Influence of Temperature on Development of Pine Wilt in Scots Pine


  • E. J. Sikora and R. B. Malek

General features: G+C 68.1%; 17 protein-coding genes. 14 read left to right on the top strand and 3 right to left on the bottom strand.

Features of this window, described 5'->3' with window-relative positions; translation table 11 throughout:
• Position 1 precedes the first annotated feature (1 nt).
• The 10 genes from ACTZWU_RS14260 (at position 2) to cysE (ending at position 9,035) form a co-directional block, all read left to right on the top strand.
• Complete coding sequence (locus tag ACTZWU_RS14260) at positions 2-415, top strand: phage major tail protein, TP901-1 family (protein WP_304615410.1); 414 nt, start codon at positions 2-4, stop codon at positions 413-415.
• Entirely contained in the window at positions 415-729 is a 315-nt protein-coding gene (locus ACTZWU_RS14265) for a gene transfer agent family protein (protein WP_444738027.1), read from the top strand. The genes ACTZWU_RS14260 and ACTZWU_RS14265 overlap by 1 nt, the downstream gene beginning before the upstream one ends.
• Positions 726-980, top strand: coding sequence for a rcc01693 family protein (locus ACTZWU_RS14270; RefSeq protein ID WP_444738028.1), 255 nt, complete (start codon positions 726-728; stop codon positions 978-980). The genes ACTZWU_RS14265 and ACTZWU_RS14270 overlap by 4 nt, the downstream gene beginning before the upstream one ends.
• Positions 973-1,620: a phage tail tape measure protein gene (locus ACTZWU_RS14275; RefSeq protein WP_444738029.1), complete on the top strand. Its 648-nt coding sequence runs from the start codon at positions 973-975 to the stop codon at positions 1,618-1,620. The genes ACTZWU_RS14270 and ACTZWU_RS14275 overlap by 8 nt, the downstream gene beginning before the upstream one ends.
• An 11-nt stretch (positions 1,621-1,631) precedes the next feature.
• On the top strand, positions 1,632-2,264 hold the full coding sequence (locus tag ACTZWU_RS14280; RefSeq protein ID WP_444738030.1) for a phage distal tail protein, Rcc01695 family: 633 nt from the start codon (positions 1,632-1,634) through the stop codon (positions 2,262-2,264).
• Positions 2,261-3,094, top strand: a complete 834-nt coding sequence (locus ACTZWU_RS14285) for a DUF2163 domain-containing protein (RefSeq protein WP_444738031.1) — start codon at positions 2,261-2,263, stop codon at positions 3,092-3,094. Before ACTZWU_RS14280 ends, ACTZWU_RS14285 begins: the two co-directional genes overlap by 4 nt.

The effect of temperature on pine wilt development in Scots pine (Pinus sylvestris) was examined in three experiments. Container-grown pines (4-6 years old) inoculated with 1,500 Bursaphelenchus xylophilus were incubated at constant temperatures in growth chamber for 8 weeks, then at a temperature range of 15-30 C in a greenhouse for 10-12 weeks. Nematode infection was greater, tree mortality was higher, and disease incubation was shorter at 32 and 30 C than at 25, 23, 18, and 11 C. Foliar symptoms developed more rapidly and uniformly at higher temperatures. Ninety-five percent of tree deaths at 32 and 30 C and 88% at 25 and 23 C occurred within the 8-week exposure to constant temperatures. Mortality at 18, 16, and 11 C occurred only after transfer to the greenhouse. Results indicate that pine wilt incidence is directly related and disease incubation period is inversely related to temperature and that high-temperature stress predisposes Scots pine to lethal infection by B. xylophilus. Key words: Bursaphelenchus xylophilus, pine, pine wilt, pinewood nematode, Pinus sylvestris, Scots pine, temperature.